After hearing the sound of helicopter logging in the Ashland, Oregon watershed, I looked into forest thinning’s pros and cons. Here is what I found.
Southern Oregon Resource History
Before Southern Oregon discovered retirement and tourism, there was gold, then logging and then Christmas pears. Each exit off of Interstate 5 from Ashland to Grants Pass was originally a logging mill. Settlements grew around the mills. The railroad made stops for each town; then came highway exits.
The region’s forests were cut to the ground. Repeated clear-cuts have left a variety of highly-flammable forest landscapes from dense single-age stands to thickets. In either case, these industrial forests are the cause of most of the west coast’s summer fires and smoke. Fires are probably 10x greater in these dense young forests than in the original old-growth forests.
With old growth forests gone, hot fires now burn everything in their path instead of dancing around the bottom of mature trees. Logging and fire suppression have ushered in an era of hot catastrophic fires. The City of Ashland, Oregon was built into the post-logging high-fuel forest interface. A fire could be catastrophic. As the fires rage in Los Angeles today, this is a serious matter.
Fragile Ecosystems on the Edge
Southern Oregon forests are on the cusp between the arid California and the moist Pacific Northwest. A single valley can have a white oak savanna on the south aspect and Douglas fir or Ponderosa Pine on the north. We have some of the greatest biodiversity in the world here. We can drive three hours East and see Pinion and Juniper high desert. Three hours drive West will bring us to old-growth Redwood rain forest.
Because of our proximity to arid California, damage to the small moist ecosystems can easily push them into an arid climate. For example, when settlers discovered logging after the gold rush, they cut the ridges first for roads. The ridges of the Siskiyou Crest, which runs East to West from the Rogue Valley to the Pacific, have not reforested and remain barren. This is a Class I error. These forest ridges can not be repaired and deprive the lower forest of gathered moisture from the missing fog-broom affect.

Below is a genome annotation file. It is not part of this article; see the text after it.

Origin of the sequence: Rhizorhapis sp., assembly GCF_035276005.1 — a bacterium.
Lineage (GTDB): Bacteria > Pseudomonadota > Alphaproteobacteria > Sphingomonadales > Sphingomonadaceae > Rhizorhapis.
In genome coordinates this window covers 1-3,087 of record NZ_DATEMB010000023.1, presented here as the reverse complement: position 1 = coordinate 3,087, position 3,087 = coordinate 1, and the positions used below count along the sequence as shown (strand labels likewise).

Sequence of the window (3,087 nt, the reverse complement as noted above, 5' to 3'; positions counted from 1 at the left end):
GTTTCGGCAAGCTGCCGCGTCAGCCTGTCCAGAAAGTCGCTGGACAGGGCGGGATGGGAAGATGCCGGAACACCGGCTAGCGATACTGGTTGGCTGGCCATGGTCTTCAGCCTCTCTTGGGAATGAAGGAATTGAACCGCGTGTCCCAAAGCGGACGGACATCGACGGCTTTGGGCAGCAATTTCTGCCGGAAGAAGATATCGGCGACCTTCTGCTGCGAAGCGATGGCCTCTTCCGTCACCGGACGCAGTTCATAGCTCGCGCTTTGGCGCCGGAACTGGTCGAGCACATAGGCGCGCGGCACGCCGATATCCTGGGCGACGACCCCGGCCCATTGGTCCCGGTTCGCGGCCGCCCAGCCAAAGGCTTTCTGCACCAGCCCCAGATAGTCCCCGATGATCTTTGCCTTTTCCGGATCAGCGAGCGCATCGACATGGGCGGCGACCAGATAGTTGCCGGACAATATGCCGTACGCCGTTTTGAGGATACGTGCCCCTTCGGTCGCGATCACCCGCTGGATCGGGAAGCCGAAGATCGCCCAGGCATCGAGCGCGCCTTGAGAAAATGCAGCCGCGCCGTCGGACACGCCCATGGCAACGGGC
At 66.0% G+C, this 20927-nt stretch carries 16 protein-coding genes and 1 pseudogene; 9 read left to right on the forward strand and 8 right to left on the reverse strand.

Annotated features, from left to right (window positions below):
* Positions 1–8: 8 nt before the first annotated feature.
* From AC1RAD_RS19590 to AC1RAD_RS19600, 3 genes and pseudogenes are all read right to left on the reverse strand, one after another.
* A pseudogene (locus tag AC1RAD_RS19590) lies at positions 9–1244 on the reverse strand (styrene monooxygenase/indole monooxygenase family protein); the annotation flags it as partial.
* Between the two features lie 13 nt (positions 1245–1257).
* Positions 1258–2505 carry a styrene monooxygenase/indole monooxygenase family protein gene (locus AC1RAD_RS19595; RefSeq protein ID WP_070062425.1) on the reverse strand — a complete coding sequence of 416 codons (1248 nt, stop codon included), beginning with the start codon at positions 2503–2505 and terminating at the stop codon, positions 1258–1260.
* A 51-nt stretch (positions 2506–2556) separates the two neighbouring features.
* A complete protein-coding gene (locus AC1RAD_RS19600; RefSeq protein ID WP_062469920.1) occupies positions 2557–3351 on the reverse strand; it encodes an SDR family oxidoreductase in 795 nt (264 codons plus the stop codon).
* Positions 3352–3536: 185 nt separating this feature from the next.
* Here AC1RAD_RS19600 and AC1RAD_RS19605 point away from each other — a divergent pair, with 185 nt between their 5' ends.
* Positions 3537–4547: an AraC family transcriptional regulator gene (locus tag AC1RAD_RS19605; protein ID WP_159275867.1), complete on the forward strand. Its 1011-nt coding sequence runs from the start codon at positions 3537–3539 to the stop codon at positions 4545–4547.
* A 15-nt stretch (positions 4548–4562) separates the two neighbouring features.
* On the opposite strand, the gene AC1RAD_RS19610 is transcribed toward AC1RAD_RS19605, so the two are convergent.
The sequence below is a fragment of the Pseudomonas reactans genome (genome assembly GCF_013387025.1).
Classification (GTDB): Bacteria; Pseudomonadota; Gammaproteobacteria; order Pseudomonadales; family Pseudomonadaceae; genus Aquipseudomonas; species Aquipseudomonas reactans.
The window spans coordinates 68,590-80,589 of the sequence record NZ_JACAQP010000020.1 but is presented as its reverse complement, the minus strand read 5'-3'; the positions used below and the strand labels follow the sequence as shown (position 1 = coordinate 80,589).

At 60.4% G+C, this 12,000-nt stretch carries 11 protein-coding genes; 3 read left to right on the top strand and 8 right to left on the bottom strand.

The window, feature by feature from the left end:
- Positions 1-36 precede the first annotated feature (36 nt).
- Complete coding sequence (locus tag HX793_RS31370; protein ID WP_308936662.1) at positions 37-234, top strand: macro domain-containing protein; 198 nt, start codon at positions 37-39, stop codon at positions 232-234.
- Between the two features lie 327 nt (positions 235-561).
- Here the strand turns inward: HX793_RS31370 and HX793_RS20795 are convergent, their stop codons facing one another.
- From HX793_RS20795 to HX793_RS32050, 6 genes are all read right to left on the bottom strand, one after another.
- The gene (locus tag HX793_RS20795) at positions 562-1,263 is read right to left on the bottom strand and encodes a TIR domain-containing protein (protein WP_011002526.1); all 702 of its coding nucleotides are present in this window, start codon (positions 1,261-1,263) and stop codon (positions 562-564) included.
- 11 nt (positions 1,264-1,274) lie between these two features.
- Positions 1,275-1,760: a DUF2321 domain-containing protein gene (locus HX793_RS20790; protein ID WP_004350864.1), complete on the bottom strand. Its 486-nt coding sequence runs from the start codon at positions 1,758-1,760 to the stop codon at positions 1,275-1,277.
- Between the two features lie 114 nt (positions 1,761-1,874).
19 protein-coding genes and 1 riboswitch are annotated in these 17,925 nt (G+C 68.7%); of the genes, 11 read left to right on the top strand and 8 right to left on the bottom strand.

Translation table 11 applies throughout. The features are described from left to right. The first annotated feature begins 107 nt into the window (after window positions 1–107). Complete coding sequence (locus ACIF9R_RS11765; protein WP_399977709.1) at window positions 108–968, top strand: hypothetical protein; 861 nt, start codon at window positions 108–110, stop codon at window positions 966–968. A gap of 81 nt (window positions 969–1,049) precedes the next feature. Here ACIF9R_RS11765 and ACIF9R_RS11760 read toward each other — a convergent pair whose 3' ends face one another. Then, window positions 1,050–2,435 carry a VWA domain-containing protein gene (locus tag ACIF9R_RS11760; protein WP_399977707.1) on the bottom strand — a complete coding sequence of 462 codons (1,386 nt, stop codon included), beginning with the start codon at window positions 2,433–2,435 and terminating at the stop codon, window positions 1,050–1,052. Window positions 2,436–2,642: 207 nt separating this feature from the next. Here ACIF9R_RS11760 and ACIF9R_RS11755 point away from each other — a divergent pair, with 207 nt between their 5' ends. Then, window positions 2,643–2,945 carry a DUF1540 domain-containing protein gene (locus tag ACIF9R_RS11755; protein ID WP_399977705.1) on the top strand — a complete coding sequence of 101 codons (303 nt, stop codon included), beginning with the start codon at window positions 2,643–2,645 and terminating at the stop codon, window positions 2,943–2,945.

Thinning: Before and After
This is what the forest looked like before thinning. Moist, mixed Douglas fir, with some Ponderosa pine, Sword Ferns and a few Redwoods.
Below is what the thinned forest looks like — arid. These two photos are taken three miles above Ashland, Oregon on road 2060, in the same location. I took the top photo of the un-thinned forest, then turned around and took the photo of the thinned forest. You see two forests in one place: one moist multi-layered, the other hot and arid.
The thinned forest is now missing its ground cover and understory layers. The sun now shines directly on the topsoil. The soil fungal mycelium network is collapsing. In many locations, because logging companies don’t want them, Madrone trees are beginning to overtake the pine forest. There is much less biodiversity. Forest-thinning contractors also fell older standing-dead trees, eliminating habitat for owls and other species.
The thinned forests are hotter, dryer and literally silent of life. Animal species are getting thin here. Wolves are down to 6 or 7, even though no one has seen one for a while. The only remaining Fisher is a statue of one at the bottom of the Bandersnatch hiking trailing in Ashland.
Thinning begins with logging to pay for the operation. Ironically, larger commercial useful trees are removed, leaving smaller, more fire-prone trees. Then the remaining brush is gathered and later burned in plastic-covered slash piles. Which, by the way, is a tremendous amount of work.
Fire naturally regenerates the forest. Standing dead trees are animal, bird, plant, and fungal habitat and build topsoil. A healthy forest has five or more vegetation layers.
A healthy forest is a mix of both diverse ages and species, plus fire ecology. It is all connected. If fire is suppressed, the forest does not regenerate because fire is required for the tree seeds to germinate. If old-growth tress are taken away, catastrophic fires happen. If the standing dead trees are taken away, valuable habitat is lost.